On Thu, 7 Jun 2001 14:32:24 -0500, someone using the alias "SeventhSaint" wrote:

I read the data tha describes what does what but there is no real description about what needs to be done. For instance i downloaded a mod anaxis (spelling) made and it had several documents with dats and etc..

Do i just make one dat or what. I know if i want diffferent ships i have to make them on a graphics program. But really where do i start.

Since you want to play locally first, start with the .scn file.

All .dat's reside in your dat directory off your Stellar Frontier one. They use three kinds of extensions...

  1. .dat <--- This is the one used to serve your scenario.
  2. .scn <--- This is the one used when you play locally.
  3. .sec <--- These are section files.

Start with the .scn file and when it works right, copy it to .dat.

Study the #include statements. While you can do one giant .dat file, the game designers do the #include's so that it is easier to make equivalent weapons the same like the current PlasmaTorps/Stingers/Disruptors.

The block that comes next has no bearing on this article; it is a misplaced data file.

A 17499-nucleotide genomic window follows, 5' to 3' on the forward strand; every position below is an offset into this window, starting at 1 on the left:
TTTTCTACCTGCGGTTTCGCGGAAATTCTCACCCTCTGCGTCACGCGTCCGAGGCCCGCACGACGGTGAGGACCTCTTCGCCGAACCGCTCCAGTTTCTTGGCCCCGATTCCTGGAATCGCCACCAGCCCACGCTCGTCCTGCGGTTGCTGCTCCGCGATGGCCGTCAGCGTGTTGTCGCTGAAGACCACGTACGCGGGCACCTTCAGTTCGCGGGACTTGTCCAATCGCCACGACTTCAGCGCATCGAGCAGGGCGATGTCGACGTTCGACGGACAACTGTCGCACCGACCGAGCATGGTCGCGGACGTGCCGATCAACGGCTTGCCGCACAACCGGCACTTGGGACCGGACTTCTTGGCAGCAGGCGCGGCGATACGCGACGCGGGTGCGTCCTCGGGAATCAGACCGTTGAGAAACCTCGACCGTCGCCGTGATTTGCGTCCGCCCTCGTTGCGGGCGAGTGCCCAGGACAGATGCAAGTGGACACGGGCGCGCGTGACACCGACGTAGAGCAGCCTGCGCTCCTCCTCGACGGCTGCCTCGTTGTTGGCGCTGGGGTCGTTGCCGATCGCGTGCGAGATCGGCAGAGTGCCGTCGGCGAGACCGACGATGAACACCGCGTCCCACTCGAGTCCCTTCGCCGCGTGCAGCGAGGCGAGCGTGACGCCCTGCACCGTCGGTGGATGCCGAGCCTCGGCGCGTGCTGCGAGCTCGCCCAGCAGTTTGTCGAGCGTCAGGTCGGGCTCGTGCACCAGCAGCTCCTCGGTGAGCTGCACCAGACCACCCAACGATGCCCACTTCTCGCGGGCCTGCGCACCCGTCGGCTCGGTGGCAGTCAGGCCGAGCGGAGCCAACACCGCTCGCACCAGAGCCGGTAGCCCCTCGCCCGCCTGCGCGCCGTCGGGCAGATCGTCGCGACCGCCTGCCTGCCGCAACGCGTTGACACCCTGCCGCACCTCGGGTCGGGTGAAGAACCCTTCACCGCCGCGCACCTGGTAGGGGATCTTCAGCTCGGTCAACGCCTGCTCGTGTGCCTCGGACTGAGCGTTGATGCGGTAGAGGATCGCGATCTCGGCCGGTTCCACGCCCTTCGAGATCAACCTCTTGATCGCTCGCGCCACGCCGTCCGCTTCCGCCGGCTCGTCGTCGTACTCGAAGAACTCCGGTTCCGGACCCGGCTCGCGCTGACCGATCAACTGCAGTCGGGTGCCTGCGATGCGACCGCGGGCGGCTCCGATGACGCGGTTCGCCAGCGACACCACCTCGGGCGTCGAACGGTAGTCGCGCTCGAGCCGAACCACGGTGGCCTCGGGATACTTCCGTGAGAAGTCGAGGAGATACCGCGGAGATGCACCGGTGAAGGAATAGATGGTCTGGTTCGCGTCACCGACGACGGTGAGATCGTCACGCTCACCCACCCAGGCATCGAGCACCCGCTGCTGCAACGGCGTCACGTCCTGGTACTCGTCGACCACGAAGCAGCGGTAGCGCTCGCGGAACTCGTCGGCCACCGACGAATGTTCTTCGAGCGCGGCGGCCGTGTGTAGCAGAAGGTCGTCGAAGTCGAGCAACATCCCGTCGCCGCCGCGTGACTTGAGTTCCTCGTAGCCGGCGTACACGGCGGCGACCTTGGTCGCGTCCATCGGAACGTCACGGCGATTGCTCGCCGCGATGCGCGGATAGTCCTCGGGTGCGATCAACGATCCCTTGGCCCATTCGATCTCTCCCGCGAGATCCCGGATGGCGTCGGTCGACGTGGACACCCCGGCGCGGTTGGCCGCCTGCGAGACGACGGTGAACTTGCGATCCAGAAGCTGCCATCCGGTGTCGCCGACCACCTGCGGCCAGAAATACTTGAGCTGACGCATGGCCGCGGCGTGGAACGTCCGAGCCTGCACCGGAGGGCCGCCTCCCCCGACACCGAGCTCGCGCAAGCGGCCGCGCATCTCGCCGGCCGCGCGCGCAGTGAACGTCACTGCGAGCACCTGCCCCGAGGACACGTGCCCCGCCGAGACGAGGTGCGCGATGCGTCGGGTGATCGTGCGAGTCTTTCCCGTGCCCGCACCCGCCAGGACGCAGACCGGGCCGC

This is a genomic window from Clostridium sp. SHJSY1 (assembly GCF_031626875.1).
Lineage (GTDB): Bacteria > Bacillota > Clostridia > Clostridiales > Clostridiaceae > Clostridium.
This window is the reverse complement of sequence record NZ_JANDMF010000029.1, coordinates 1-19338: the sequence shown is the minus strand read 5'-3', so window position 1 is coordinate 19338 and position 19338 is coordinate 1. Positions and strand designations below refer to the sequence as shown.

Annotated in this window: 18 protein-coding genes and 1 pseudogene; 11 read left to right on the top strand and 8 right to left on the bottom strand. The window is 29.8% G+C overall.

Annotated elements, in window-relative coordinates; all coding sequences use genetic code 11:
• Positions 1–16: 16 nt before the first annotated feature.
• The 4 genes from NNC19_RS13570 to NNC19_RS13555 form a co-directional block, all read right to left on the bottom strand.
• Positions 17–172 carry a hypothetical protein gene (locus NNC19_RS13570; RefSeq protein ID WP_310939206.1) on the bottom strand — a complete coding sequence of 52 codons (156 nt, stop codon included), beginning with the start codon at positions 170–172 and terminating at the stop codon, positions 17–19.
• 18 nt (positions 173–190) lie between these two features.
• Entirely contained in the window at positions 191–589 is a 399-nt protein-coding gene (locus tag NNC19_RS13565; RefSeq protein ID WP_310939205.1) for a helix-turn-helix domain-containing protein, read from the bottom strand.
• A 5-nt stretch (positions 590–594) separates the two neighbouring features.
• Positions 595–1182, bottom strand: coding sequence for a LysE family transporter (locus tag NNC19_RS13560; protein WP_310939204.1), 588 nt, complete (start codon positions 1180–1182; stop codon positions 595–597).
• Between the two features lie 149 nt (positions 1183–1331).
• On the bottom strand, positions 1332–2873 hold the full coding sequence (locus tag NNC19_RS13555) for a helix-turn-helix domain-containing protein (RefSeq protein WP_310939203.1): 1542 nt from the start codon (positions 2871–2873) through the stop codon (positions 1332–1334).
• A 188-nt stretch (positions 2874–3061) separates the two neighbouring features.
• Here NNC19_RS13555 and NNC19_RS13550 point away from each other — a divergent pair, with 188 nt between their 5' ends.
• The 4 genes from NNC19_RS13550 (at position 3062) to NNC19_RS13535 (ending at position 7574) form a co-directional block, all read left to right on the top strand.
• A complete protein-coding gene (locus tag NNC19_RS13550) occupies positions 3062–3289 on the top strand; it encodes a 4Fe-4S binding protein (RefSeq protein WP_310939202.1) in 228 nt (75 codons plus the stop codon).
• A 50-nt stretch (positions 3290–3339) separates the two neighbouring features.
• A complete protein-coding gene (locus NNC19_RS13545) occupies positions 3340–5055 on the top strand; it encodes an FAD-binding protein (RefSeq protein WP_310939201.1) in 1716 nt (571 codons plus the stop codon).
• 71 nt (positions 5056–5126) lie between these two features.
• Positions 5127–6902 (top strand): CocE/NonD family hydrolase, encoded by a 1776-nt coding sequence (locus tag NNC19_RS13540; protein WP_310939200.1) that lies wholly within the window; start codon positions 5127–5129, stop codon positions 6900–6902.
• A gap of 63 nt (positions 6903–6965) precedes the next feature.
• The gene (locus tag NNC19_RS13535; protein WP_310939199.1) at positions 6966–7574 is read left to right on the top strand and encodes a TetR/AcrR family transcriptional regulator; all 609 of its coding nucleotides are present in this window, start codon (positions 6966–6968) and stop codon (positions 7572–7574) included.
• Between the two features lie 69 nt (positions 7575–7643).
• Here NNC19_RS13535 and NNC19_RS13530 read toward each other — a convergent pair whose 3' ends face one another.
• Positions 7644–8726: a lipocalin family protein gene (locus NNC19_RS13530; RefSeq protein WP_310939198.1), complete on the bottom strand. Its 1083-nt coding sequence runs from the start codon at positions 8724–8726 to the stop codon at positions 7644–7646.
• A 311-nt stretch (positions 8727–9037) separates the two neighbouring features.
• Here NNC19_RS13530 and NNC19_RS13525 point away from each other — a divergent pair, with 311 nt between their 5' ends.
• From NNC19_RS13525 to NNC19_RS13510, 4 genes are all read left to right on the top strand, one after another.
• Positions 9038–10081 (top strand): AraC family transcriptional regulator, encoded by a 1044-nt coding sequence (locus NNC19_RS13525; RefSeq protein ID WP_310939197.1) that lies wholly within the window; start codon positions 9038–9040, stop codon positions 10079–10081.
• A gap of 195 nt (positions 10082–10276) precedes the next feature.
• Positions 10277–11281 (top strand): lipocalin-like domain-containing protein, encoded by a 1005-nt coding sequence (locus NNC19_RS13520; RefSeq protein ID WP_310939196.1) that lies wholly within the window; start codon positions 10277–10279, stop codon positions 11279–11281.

Study the define's as well. For example....

#INCLUDE sf_design_missiles.sec([race]=Arcean, [nr]=0, [name1]=Blaster, [name2]=Stinger, smart, bomb, heat, ram, grenade, dart, flame, cannon, ImplodeMine, DOCUMENT, SHOW)

The []'s can be considered as variable values. [race] is for the race, Arcean. [name1] is the blaster weapon. The words 'smart', 'bomb', 'heat', etc.... These are define's. Typing 'smart' will enable sections of the .sec files that describe smarts. Removing the word 'smart' will turn OFF that section of the .sec file. DOCUMENT and SHOW are debugging-related things that show up in your log file.

LOG FILES - look for them if/when you are having trouble. They can tell you what is wrong with your .dat file. If you know the C or C++ programming language(s), you are ahead of everyone else as the log files use C-style syntax.

The rest, most of us learned "the hard way." I personally don't do graphics but do move planets around. Some stuff is just about self-explanatory.

When creating your own .sec files, use fairly long descriptive file names so that there is no chance that yours will get accidentally over-ridden.

Hope this helps you. Have fun modding!

-David Eckard